See, by having sex with a temple prostitute, Judah was actively engaging in a Canaanite fertility cult. He was committing idolatry. Forsaking the LORD.

People were supposed to be stoned for that. (Deuteronomy 17:2-5)

No one knows what Jesus was writing in the dust in John 8.

Maybe “Tamar.”



These guys didn’t drop their stones and slink away merely because their sins were jaywalking or something.

Before releasing her, Jesus tells the woman. “I do not condemn you. Go, and sin no longer.”

There’s something about the way that we interpret that statement that doesn’t fit. He can’t be saying that she shouldn’t ever commit a sin again, because there’s only been one person who has ever been able to pull that one off, and Jesus isn’t talking to himself.

We understand him to be saying, “Hey, that adultery thing that you just did and that almost got you killed—don’t do that ever, ever again, because I won’t always be around to rescue you!”

And that’s because in our culture, adultery takes two to tango. While at least one of them is married to someone else, both the man and the woman have to agree to have sex.

If one of the two doesn’t consent, it’s not adultery, it’s rape.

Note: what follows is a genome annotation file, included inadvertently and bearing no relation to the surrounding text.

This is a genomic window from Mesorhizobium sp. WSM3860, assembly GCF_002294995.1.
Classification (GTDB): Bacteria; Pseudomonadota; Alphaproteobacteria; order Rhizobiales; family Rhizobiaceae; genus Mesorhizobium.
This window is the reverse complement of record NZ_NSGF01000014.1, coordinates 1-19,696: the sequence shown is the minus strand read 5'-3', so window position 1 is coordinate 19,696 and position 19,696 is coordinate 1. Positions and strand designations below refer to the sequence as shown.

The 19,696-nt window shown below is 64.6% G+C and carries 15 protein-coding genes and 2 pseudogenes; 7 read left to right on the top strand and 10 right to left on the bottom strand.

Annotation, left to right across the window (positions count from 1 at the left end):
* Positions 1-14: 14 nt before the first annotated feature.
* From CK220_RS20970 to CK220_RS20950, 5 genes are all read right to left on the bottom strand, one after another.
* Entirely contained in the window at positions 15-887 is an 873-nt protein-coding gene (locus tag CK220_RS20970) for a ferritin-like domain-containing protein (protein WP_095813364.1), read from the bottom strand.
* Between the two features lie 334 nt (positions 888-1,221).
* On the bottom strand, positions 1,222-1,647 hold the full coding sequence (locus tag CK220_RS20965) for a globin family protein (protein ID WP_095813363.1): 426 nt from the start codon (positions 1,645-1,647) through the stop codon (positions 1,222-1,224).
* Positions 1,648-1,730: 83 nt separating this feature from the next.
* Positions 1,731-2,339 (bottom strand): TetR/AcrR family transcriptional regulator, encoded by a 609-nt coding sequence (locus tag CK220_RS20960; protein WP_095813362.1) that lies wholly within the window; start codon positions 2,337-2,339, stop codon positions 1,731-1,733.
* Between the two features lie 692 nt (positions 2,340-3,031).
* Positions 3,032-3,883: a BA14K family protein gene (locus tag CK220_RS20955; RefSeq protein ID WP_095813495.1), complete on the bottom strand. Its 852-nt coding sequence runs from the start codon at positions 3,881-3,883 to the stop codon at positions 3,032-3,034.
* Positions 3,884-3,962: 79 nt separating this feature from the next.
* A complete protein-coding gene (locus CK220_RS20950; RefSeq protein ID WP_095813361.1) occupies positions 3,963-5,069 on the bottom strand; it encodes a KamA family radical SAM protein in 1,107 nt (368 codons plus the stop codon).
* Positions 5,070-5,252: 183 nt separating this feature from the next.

And that’s what we assume is happening here. This woman was willingly having an affair. A fling. A little hanky-panky.

Except in biblical times, peasant women didn’t have much if any say in when they had sex. That was a man’s prerogative. In a patriarchal society that was highly stratified, sex was only incidentally about love and romance.

It was about power and domination. Those people who were of lower social status—women, children, slaves, foreigners, peasants—were expected to submit to those of higher status. In all things, not just sex.

The Old Testament laws that regulated sexual conduct were there because of the behavior of men. They were to keep men of equal status from killing each other because one had sex with one of the other man’s wives.